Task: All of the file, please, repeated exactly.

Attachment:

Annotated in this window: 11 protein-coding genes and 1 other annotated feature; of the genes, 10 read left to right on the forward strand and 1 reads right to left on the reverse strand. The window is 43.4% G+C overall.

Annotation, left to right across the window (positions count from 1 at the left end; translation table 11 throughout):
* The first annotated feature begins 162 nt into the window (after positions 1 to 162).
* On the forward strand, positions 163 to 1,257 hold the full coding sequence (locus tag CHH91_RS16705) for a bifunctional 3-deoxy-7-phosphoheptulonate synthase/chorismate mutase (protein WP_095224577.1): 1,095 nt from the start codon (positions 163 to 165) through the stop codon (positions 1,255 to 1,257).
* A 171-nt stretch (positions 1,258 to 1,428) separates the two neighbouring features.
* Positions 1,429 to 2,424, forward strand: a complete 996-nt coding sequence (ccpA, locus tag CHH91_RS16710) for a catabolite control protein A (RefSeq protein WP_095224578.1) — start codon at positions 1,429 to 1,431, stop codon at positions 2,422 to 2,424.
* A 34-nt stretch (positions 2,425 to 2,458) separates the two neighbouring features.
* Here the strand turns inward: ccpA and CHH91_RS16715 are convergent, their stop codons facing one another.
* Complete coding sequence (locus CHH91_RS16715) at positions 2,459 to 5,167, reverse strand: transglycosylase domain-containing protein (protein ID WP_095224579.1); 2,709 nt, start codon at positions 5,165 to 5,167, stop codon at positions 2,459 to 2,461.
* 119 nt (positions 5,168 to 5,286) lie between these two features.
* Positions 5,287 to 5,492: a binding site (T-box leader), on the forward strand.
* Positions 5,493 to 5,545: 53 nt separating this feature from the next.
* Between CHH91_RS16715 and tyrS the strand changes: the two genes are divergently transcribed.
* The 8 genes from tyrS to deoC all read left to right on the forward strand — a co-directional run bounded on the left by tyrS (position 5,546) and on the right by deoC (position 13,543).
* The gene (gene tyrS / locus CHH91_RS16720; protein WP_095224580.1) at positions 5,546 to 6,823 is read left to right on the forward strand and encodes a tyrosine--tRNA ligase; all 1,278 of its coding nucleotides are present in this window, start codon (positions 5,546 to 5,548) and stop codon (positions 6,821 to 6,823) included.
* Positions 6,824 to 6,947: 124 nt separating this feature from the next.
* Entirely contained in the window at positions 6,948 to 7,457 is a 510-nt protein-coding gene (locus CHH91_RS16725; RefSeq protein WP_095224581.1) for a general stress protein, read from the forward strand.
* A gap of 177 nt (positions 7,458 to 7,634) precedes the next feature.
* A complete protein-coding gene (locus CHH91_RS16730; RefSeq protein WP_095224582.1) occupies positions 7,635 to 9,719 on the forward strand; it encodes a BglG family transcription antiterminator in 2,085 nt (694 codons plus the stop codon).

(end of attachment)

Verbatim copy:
Annotated in this window: 11 protein-coding genes and 1 other annotated feature; of the genes, 10 read left to right on the forward strand and 1 reads right to left on the reverse strand. The window is 43.4% G+C overall.

Annotation, left to right across the window (positions count from 1 at the left end; translation table 11 throughout):
* The first annotated feature begins 162 nt into the window (after positions 1 to 162).
* On the forward strand, positions 163 to 1,257 hold the full coding sequence (locus tag CHH91_RS16705) for a bifunctional 3-deoxy-7-phosphoheptulonate synthase/chorismate mutase (protein WP_095224577.1): 1,095 nt from the start codon (positions 163 to 165) through the stop codon (positions 1,255 to 1,257).
* A 171-nt stretch (positions 1,258 to 1,428) separates the two neighbouring features.
* Positions 1,429 to 2,424, forward strand: a complete 996-nt coding sequence (ccpA, locus tag CHH91_RS16710) for a catabolite control protein A (RefSeq protein WP_095224578.1) — start codon at positions 1,429 to 1,431, stop codon at positions 2,422 to 2,424.
* A 34-nt stretch (positions 2,425 to 2,458) separates the two neighbouring features.
* Here the strand turns inward: ccpA and CHH91_RS16715 are convergent, their stop codons facing one another.
* Complete coding sequence (locus CHH91_RS16715) at positions 2,459 to 5,167, reverse strand: transglycosylase domain-containing protein (protein ID WP_095224579.1); 2,709 nt, start codon at positions 5,165 to 5,167, stop codon at positions 2,459 to 2,461.
* 119 nt (positions 5,168 to 5,286) lie between these two features.
* Positions 5,287 to 5,492: a binding site (T-box leader), on the forward strand.
* Positions 5,493 to 5,545: 53 nt separating this feature from the next.
* Between CHH91_RS16715 and tyrS the strand changes: the two genes are divergently transcribed.
* The 8 genes from tyrS to deoC all read left to right on the forward strand — a co-directional run bounded on the left by tyrS (position 5,546) and on the right by deoC (position 13,543).
* The gene (gene tyrS / locus CHH91_RS16720; protein WP_095224580.1) at positions 5,546 to 6,823 is read left to right on the forward strand and encodes a tyrosine--tRNA ligase; all 1,278 of its coding nucleotides are present in this window, start codon (positions 5,546 to 5,548) and stop codon (positions 6,821 to 6,823) included.
* Positions 6,824 to 6,947: 124 nt separating this feature from the next.
* Entirely contained in the window at positions 6,948 to 7,457 is a 510-nt protein-coding gene (locus CHH91_RS16725; RefSeq protein WP_095224581.1) for a general stress protein, read from the forward strand.
* A gap of 177 nt (positions 7,458 to 7,634) precedes the next feature.
* A complete protein-coding gene (locus CHH91_RS16730; RefSeq protein WP_095224582.1) occupies positions 7,635 to 9,719 on the forward strand; it encodes a BglG family transcription antiterminator in 2,085 nt (694 codons plus the stop codon).